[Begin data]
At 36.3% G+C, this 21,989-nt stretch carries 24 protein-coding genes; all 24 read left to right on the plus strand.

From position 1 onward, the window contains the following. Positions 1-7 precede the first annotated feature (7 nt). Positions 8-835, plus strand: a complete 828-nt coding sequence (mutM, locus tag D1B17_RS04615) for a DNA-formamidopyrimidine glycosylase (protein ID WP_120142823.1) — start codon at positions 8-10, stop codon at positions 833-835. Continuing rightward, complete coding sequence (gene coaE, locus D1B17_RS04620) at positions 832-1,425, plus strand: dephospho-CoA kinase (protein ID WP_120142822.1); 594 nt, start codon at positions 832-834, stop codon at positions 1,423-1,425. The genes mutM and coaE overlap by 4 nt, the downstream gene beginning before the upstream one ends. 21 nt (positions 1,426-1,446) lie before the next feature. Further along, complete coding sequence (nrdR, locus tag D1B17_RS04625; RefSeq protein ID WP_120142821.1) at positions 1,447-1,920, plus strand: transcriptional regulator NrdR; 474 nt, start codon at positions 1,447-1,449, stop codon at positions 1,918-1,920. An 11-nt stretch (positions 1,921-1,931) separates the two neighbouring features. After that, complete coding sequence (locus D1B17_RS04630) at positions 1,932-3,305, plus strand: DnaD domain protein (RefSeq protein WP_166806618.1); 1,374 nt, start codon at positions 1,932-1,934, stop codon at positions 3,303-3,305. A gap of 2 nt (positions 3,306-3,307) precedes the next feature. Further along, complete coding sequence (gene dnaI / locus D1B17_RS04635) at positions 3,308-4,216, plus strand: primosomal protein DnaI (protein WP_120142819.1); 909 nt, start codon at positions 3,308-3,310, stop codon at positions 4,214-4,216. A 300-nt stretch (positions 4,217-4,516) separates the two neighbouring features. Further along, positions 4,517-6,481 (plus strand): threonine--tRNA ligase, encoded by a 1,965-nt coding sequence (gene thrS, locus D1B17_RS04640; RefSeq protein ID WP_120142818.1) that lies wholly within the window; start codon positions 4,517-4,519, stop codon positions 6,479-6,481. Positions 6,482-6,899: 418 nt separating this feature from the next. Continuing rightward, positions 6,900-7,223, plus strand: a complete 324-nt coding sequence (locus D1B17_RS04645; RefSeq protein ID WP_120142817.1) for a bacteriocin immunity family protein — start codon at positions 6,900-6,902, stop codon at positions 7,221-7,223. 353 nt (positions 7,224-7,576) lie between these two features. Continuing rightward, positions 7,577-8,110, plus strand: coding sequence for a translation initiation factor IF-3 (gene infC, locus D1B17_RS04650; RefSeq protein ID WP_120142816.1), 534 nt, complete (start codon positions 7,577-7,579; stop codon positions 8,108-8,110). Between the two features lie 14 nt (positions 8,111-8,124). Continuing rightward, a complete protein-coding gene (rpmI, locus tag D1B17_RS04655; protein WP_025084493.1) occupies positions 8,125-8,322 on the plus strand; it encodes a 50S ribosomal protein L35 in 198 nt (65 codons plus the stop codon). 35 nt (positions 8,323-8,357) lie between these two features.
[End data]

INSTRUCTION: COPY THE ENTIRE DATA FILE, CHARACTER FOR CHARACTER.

At 36.3% G+C, this 21,989-nt stretch carries 24 protein-coding genes; all 24 read left to right on the plus strand.

From position 1 onward, the window contains the following. Positions 1-7 precede the first annotated feature (7 nt). Positions 8-835, plus strand: a complete 828-nt coding sequence (mutM, locus tag D1B17_RS04615) for a DNA-formamidopyrimidine glycosylase (protein ID WP_120142823.1) — start codon at positions 8-10, stop codon at positions 833-835. Continuing rightward, complete coding sequence (gene coaE, locus D1B17_RS04620) at positions 832-1,425, plus strand: dephospho-CoA kinase (protein ID WP_120142822.1); 594 nt, start codon at positions 832-834, stop codon at positions 1,423-1,425. The genes mutM and coaE overlap by 4 nt, the downstream gene beginning before the upstream one ends. 21 nt (positions 1,426-1,446) lie before the next feature. Further along, complete coding sequence (nrdR, locus tag D1B17_RS04625; RefSeq protein ID WP_120142821.1) at positions 1,447-1,920, plus strand: transcriptional regulator NrdR; 474 nt, start codon at positions 1,447-1,449, stop codon at positions 1,918-1,920. An 11-nt stretch (positions 1,921-1,931) separates the two neighbouring features. After that, complete coding sequence (locus D1B17_RS04630) at positions 1,932-3,305, plus strand: DnaD domain protein (RefSeq protein WP_166806618.1); 1,374 nt, start codon at positions 1,932-1,934, stop codon at positions 3,303-3,305. A gap of 2 nt (positions 3,306-3,307) precedes the next feature. Further along, complete coding sequence (gene dnaI / locus D1B17_RS04635) at positions 3,308-4,216, plus strand: primosomal protein DnaI (protein WP_120142819.1); 909 nt, start codon at positions 3,308-3,310, stop codon at positions 4,214-4,216. A 300-nt stretch (positions 4,217-4,516) separates the two neighbouring features. Further along, positions 4,517-6,481 (plus strand): threonine--tRNA ligase, encoded by a 1,965-nt coding sequence (gene thrS, locus D1B17_RS04640; RefSeq protein ID WP_120142818.1) that lies wholly within the window; start codon positions 4,517-4,519, stop codon positions 6,479-6,481. Positions 6,482-6,899: 418 nt separating this feature from the next. Continuing rightward, positions 6,900-7,223, plus strand: a complete 324-nt coding sequence (locus D1B17_RS04645; RefSeq protein ID WP_120142817.1) for a bacteriocin immunity family protein — start codon at positions 6,900-6,902, stop codon at positions 7,221-7,223. 353 nt (positions 7,224-7,576) lie between these two features. Continuing rightward, positions 7,577-8,110, plus strand: coding sequence for a translation initiation factor IF-3 (gene infC, locus D1B17_RS04650; RefSeq protein ID WP_120142816.1), 534 nt, complete (start codon positions 7,577-7,579; stop codon positions 8,108-8,110). Between the two features lie 14 nt (positions 8,111-8,124). Continuing rightward, a complete protein-coding gene (rpmI, locus tag D1B17_RS04655; protein WP_025084493.1) occupies positions 8,125-8,322 on the plus strand; it encodes a 50S ribosomal protein L35 in 198 nt (65 codons plus the stop codon). 35 nt (positions 8,323-8,357) lie between these two features.